The Slovenia Times

Slovenia welcomes EU decision to lower VAT on e-books


Advocating such a solution all along, "the ministry was one of the proponents of this solution at the level of EU", Minister Dejan Prešiček was quoted as saying in a release on Wednesday.

He stressed that "the proposal was also included in the 2014-2017 national culture programme, which was passed by parliament".

However, the new minister would also like Slovenia to have a zero VAT rate for printed books, which would also enable it to have a zero rate on e-books.

He noted that talks were still under way to reform the VAT system in the EU.

The solution the EU ministers sealed yesterday is a temporary measure as part of the bloc's efforts to modernise VAT for the digital economy to promote technological progress.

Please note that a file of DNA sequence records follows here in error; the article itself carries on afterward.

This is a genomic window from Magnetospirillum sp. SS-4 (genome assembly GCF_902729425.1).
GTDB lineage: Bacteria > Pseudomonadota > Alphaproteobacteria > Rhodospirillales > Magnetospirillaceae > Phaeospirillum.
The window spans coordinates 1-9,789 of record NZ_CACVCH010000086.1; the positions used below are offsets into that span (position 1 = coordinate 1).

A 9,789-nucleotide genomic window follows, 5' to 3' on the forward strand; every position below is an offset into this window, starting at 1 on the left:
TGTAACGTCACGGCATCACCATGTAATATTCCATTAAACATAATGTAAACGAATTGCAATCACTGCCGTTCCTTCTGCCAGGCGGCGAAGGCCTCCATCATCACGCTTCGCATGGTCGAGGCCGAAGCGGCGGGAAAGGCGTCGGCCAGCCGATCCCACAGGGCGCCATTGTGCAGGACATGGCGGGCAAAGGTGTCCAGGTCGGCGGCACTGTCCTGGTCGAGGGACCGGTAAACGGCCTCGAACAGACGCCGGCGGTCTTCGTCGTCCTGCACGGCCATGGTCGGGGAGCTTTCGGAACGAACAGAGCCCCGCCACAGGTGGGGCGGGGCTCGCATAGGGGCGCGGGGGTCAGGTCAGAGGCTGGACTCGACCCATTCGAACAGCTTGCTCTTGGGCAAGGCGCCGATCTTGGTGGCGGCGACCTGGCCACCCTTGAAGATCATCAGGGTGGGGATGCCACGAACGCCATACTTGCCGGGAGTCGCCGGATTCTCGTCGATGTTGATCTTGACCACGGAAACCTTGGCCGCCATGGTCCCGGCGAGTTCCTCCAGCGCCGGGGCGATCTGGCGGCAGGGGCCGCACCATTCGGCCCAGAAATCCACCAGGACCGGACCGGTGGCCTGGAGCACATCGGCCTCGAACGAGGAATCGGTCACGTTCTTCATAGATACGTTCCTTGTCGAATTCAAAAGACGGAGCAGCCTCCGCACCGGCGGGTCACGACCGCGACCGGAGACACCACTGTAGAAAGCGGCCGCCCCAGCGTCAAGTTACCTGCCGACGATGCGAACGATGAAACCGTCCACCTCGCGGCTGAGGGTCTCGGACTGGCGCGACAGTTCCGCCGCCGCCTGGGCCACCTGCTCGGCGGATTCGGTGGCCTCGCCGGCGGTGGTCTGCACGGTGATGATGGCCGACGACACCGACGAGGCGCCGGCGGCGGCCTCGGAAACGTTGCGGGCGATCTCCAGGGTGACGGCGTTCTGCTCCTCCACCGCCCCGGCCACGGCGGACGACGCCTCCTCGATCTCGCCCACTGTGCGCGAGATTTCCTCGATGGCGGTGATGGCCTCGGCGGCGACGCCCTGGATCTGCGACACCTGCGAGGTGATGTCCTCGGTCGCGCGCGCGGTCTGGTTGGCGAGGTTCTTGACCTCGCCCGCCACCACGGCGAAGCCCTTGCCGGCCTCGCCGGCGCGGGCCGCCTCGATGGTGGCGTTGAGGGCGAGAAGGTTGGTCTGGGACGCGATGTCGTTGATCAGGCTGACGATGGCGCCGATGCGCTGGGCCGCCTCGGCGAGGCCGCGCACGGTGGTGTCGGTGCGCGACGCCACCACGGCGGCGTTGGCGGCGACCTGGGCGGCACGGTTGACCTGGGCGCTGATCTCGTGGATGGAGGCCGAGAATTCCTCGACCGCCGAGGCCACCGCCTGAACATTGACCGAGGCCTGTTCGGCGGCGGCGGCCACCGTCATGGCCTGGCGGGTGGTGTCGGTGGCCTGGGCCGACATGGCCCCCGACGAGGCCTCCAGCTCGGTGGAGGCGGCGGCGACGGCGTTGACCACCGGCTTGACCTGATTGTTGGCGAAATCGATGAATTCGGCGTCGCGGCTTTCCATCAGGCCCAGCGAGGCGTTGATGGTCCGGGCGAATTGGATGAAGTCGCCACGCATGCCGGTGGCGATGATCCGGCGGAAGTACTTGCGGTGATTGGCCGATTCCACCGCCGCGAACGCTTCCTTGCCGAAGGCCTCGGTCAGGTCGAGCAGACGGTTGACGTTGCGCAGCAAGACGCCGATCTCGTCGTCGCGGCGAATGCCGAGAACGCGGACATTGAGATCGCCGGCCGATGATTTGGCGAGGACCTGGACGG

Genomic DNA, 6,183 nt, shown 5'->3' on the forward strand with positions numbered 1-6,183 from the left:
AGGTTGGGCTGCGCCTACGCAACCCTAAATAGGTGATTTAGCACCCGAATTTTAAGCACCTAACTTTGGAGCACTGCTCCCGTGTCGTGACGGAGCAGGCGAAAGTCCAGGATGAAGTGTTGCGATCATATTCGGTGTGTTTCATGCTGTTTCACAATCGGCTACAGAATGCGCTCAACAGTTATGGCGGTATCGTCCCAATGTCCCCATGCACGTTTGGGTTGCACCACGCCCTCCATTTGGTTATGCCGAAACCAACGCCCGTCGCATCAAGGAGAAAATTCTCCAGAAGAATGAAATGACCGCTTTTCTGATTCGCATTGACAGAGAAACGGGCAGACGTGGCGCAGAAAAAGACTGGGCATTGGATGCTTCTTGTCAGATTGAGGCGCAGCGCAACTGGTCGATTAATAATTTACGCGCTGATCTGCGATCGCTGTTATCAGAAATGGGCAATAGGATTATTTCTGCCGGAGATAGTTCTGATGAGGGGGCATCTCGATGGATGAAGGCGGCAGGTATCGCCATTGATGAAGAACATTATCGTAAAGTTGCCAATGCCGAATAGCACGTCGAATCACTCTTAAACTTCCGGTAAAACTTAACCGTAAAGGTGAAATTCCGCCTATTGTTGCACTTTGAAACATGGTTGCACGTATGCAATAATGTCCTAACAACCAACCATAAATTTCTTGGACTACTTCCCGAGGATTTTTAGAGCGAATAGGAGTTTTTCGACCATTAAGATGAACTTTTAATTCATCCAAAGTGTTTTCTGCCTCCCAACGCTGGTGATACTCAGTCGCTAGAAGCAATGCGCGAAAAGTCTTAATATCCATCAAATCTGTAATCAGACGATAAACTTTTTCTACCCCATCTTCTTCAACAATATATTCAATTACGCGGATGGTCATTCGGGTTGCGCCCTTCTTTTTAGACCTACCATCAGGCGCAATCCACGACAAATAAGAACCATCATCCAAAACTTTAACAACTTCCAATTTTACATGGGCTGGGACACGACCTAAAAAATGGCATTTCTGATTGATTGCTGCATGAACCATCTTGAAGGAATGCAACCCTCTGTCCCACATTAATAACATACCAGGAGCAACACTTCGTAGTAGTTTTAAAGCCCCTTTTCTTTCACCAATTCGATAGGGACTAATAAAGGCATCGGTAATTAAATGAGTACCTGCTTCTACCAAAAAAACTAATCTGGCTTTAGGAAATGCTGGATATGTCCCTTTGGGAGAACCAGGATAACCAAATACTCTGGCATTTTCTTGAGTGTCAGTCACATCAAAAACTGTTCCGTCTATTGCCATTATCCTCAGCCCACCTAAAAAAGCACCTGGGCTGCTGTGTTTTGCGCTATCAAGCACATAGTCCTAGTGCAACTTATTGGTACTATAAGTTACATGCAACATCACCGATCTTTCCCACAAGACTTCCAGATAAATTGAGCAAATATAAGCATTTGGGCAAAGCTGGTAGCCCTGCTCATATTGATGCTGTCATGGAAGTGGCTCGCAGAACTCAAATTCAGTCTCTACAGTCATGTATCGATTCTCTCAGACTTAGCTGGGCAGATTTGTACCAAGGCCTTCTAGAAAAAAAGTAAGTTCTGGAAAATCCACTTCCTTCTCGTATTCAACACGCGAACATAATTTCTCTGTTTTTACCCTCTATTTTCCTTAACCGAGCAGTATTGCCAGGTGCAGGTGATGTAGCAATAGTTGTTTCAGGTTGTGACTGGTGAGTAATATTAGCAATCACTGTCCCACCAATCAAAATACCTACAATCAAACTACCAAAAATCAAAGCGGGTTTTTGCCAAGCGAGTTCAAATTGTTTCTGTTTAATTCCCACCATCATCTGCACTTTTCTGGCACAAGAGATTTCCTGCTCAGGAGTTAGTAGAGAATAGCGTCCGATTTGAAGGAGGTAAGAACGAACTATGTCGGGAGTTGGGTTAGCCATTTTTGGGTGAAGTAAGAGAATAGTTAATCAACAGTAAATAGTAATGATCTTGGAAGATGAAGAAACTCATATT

In addition to the two reduced VAT rates and a zero rate, it introduces a third, "super-reduced" rate of between 0% and 5%.

The ministry will now make an effort to change Slovenia's reserved official position on zero VAT and support the planned changes to the EU directive.

In EU talks over the past years, Slovenia had been in favour of equalising tax rates for physical and electronic books and papers, but had not supported the idea that a country could introduce "super-reduced" sales tax rates.

Electronic publications are currently taxed at a minimum of 15% because they are treated as electronic services.

In Slovenia, e-books and online papers are taxed at the standard VAT rate (22%), whereas their physical variants are taxed at the lower rate (9.5%).


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